Derek Sivers

Essays One - by Lydia Davis

Essays One - by Lydia Davis

ISBN: 0374148856
Date read: 2022-10-15
How strongly I recommend it: 4/10
(See my list of 320+ books, for more.)

Go to the Amazon page for details and reviews.

Author talks about her methods, and the craft of writing.

my notes

Experimental implies that the writer had a plan to test some preconceived writing strategy and see if it would work; that what resulted might or might not prove anything, and might or might not be successful.

Writing within an artificially imposed constraint.

Today I have learned a great lesson. Our cook was my teacher. She is 25 years old and she’s French. I discovered, when I asked her, that she did not know that Louis-Philippe is no longer king of France and we now have a republic. And yet it has been 5 years since he left the throne. She said the fact that he is no longer king simply does not interest her in the least - those were her words. And I think of myself as an intelligent man! But compared to her I’m an imbecile.

I like to understand things and tend to ask questions of myself or another person until there is nothing left that I do not understand.

Auto-fiction (“self-fiction”), the narration of one’s own life, lifted almost unchanged from the reality, selected and judiciously, artfully told.

In my communications to her, though to no one else, I tend to put certain words into quotation marks, as for instance “society,” “we,” “poetry,” “happiness.”
Why to Rae in particular, and what do the quotation marks do?
They draw attention to a word; they acknowledge the “received” meaning of the word.
They also indicate an awareness of complexities of meaning or contradictions often ignored by the common usage of the word.

Translating poetry is impossible.
All the best things are.

Takes the mystery out of eloquence, by showing you how the magic works.

I should reverse that order and end on a stranger note.
It is a better order not only because it is more absurd but also because it is more surprising.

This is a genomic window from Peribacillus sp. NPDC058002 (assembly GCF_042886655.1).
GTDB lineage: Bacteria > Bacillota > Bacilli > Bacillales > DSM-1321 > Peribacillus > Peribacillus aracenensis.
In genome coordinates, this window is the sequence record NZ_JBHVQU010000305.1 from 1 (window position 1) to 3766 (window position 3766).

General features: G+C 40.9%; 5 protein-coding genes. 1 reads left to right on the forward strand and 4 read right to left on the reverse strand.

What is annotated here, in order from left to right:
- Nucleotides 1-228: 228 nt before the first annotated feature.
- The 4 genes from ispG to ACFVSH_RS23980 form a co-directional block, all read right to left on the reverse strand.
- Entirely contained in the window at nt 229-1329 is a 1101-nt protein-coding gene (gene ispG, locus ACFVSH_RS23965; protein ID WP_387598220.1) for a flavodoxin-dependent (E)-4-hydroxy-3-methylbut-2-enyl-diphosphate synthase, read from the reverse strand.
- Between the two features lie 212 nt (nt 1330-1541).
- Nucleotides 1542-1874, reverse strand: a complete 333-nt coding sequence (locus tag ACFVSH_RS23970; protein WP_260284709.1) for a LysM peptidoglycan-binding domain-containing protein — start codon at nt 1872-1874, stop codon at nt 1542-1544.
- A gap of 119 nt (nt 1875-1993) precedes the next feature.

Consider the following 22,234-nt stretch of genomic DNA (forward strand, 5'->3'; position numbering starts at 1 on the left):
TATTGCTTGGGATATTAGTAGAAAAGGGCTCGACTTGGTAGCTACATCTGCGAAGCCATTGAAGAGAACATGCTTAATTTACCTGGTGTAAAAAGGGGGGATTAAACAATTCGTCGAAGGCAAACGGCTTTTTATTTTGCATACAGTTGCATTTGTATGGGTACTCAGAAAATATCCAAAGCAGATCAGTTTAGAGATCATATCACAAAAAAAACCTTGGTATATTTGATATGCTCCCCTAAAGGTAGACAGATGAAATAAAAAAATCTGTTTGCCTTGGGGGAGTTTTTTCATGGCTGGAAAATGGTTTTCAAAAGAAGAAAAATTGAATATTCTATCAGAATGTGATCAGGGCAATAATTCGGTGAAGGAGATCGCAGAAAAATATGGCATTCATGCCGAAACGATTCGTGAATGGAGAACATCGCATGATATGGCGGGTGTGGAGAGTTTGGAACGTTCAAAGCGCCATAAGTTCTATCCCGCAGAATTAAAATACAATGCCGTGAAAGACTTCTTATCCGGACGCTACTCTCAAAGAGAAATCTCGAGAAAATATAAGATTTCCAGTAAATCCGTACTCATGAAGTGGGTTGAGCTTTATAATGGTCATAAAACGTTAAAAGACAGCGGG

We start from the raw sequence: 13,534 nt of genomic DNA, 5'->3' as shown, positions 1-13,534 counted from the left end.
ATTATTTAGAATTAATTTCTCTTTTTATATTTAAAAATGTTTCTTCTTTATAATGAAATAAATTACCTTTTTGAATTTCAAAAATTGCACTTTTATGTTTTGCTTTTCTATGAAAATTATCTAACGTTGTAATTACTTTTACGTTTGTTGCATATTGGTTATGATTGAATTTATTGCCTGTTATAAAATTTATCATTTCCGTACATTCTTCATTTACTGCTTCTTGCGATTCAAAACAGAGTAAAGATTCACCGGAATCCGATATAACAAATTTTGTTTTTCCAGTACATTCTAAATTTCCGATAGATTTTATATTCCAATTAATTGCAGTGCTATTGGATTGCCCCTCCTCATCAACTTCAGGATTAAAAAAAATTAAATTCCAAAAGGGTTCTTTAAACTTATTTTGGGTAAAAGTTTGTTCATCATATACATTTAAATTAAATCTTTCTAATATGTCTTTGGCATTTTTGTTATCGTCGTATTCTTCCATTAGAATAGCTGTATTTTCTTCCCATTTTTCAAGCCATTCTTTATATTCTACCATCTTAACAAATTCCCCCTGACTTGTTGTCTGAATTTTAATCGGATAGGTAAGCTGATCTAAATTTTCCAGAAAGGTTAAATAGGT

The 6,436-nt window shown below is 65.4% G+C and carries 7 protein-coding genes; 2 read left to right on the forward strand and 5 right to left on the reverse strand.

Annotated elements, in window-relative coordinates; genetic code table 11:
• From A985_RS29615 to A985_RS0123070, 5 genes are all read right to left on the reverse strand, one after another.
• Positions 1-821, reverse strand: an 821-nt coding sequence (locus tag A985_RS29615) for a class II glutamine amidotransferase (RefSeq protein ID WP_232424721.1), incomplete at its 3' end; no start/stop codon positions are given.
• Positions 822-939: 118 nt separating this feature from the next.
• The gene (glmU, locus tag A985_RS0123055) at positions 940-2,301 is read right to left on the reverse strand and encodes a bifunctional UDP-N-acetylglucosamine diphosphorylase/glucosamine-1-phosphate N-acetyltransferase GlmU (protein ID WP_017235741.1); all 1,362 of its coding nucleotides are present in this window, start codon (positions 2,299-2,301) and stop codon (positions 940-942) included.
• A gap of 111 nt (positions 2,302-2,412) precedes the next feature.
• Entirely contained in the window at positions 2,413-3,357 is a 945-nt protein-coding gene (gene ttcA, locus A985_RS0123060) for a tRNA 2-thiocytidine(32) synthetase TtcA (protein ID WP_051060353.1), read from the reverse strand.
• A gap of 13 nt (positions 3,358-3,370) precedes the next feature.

Subtly, or less subtly, you always want to surprise a reader.
You certainly don’t want the reader to predict exactly where you’re about to go.

Qualifying words like quite and rather and very - you probably could benefit by taking them out.

End with the more surprising or stronger element.

You may see that your best ending is somewhere up the page - that you were finished before you thought you were.

The title is essential to place the reader before the beginning of the piece.

Work hard on the very last words - they can sometimes make all the difference - (as to whether or not a story or poem seems finished.)

When you revise a sentence you are revising not only the words of the sentence but also the thought in the sentence.

By getting a certain description exactly right, I am sharpening the acuteness of my observation.

Every story is written entirely in the notebook.
In the notebook nothing has to be permanent or good. Here I have complete freedom and so I am not afraid.
I could write in whatever way I wanted.
For a while I pushed myself out of a dry spell by writing two paragraph-long stories every day.

I don’t deliberately set out to write stories.

The notebook is a place to get rid of everything.
The more exactly I put it down the more completely I get rid of it.

You can’t do anything well if you feel cornered.


Charles and Mary Lamb’s "Tales from Shakespeare"

The Voice Imitator, translated by Kenneth J. Northcott. It contains 104 stories, each a paragraph long.

Thomas Bernhard

Flannery O’Connor’s “Everything That Rises Must Converge"

Isaac Babel’s “You Must Know Everything”

Kafka’s “The Burrow”

Small but Perfectly Formed: Five Favorite Short Stories
“Dante and the Lobster,” by Samuel Beckett.
“Wants” story by Grace Paley, because of her brilliantly dense style, her economy, her humor, and the generous reach of her spirit.

Virginia Tufte’s Artful Sentences: Syntax as Style.

Lucia Berlin based many of her stories on events in her own life.